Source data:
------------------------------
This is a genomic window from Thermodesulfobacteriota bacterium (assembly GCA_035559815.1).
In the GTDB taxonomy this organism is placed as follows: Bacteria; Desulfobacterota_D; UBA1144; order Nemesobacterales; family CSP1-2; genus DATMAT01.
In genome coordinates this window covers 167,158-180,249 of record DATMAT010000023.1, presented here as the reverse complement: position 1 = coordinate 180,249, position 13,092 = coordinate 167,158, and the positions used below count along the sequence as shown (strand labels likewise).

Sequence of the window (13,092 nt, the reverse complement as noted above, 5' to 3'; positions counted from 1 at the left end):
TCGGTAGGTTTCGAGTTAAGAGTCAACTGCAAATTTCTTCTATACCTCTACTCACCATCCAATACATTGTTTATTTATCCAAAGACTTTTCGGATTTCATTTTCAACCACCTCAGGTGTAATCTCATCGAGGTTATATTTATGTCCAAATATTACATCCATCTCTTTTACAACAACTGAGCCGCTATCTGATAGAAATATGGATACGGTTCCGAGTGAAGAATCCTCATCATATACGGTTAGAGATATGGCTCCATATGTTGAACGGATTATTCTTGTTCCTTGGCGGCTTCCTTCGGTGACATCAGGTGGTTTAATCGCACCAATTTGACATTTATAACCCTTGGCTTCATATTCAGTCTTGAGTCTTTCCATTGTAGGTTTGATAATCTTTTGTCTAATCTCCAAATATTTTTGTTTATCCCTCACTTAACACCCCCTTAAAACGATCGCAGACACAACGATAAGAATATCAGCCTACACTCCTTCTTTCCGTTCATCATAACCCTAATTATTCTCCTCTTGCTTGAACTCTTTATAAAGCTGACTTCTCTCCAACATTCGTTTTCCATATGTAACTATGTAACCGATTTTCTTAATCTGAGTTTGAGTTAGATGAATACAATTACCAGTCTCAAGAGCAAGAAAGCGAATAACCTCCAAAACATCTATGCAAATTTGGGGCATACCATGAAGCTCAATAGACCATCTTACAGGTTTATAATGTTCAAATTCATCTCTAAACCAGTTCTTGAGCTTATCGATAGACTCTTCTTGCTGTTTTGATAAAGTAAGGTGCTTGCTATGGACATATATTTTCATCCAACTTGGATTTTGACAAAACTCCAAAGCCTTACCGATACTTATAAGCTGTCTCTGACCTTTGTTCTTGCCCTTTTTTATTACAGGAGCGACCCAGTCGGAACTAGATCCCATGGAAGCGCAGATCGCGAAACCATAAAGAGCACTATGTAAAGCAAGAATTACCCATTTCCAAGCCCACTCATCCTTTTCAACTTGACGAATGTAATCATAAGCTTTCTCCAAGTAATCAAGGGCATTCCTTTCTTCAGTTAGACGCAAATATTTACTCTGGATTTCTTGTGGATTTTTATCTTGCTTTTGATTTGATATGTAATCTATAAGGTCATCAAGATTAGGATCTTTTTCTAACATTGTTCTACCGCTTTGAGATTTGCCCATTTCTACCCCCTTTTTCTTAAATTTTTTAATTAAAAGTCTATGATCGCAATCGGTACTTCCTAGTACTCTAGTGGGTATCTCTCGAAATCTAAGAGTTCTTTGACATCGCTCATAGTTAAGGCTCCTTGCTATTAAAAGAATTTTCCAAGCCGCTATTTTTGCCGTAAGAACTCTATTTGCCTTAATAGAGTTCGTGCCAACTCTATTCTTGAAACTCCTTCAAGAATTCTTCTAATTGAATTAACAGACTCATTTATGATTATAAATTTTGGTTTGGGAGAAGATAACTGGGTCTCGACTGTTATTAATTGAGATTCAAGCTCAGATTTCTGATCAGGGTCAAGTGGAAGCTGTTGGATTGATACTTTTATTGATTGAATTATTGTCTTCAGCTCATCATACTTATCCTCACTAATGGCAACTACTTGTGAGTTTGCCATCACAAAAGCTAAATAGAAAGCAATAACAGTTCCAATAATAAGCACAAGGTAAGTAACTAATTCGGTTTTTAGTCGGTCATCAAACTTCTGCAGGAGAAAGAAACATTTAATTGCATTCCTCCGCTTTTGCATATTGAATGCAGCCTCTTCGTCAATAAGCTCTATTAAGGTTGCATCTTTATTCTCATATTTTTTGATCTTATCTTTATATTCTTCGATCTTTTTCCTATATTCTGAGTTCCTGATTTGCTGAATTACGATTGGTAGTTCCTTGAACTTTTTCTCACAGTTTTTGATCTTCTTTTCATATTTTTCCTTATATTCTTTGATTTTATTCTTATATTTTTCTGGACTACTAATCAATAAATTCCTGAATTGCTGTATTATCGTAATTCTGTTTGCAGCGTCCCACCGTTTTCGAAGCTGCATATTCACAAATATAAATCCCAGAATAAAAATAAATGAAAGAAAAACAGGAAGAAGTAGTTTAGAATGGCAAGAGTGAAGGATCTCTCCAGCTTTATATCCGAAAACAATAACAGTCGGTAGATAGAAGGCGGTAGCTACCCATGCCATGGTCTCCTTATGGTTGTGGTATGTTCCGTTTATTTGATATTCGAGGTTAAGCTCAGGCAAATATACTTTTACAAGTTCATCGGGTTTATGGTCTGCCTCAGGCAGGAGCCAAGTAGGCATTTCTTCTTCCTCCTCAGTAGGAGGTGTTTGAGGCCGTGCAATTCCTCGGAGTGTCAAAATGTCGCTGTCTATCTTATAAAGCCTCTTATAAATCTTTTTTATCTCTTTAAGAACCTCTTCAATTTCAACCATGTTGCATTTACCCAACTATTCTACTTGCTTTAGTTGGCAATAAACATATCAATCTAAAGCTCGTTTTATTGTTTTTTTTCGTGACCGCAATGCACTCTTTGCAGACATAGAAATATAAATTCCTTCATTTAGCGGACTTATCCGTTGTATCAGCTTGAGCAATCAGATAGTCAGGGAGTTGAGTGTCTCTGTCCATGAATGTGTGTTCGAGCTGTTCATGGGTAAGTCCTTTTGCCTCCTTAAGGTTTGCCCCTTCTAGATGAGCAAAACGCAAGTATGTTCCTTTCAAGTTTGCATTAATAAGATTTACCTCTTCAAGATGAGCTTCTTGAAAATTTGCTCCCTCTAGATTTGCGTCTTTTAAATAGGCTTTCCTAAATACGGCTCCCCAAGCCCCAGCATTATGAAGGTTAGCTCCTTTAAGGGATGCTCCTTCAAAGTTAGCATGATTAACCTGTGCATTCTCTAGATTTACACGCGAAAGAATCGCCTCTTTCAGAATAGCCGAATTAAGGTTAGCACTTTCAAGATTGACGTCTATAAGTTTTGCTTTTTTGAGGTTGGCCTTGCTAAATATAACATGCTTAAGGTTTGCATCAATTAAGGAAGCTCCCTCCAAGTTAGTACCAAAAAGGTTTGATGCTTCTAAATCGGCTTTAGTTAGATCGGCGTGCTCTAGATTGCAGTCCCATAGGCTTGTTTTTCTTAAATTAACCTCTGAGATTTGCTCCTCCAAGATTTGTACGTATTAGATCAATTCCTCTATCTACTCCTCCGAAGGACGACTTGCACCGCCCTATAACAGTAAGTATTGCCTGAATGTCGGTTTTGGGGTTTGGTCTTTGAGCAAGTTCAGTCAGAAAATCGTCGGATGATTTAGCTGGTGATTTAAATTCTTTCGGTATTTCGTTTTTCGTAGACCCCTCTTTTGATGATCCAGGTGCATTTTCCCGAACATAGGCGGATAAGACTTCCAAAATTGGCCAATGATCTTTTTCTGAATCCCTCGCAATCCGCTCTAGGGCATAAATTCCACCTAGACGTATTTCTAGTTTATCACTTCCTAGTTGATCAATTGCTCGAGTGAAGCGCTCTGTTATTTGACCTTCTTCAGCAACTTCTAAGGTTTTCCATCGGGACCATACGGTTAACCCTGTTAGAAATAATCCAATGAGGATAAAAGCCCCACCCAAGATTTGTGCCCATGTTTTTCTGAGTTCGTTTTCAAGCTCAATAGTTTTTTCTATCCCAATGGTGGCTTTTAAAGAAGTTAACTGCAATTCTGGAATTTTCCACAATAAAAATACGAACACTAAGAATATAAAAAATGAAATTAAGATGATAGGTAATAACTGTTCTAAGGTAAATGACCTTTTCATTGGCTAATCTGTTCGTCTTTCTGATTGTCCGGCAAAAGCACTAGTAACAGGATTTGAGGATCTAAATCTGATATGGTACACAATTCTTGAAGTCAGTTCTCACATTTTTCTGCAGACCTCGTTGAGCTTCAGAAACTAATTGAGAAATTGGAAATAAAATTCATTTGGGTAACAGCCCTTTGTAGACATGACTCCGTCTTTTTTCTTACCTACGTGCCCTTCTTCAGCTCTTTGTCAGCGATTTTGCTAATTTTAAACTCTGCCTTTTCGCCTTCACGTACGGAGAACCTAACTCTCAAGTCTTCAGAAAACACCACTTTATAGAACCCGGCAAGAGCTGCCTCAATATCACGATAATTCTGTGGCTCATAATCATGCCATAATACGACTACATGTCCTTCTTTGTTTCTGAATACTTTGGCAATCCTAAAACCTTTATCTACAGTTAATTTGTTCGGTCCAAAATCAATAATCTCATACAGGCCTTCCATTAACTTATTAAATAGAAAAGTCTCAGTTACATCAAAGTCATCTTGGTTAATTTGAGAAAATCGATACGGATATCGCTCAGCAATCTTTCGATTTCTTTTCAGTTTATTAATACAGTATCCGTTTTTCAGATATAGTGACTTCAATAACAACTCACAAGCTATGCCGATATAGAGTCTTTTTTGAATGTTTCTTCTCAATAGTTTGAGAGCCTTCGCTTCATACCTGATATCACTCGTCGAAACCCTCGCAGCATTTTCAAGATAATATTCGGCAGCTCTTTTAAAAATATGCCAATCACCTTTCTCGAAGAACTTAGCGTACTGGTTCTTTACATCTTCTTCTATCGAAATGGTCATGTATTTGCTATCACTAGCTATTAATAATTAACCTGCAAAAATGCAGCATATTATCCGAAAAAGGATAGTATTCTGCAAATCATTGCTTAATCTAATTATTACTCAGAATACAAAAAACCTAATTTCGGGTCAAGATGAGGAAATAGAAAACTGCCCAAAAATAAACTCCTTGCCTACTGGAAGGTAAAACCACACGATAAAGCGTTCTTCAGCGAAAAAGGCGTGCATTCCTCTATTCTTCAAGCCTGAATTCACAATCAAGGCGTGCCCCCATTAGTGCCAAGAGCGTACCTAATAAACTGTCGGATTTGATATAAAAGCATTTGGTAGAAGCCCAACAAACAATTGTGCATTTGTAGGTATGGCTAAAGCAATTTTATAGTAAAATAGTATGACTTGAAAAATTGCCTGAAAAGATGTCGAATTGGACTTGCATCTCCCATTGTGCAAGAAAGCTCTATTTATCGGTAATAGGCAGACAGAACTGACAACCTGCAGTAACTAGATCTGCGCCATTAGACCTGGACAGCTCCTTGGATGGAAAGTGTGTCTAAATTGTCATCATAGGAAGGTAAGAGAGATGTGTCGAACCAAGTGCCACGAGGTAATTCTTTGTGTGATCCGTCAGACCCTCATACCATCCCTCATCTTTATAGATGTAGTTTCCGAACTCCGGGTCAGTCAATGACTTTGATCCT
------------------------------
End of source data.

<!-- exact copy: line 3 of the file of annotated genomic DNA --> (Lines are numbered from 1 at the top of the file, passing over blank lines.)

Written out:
In genome coordinates this window covers 167,158-180,249 of record DATMAT010000023.1, presented here as the reverse complement: position 1 = coordinate 180,249, position 13,092 = coordinate 167,158, and the positions used below count along the sequence as shown (strand labels likewise).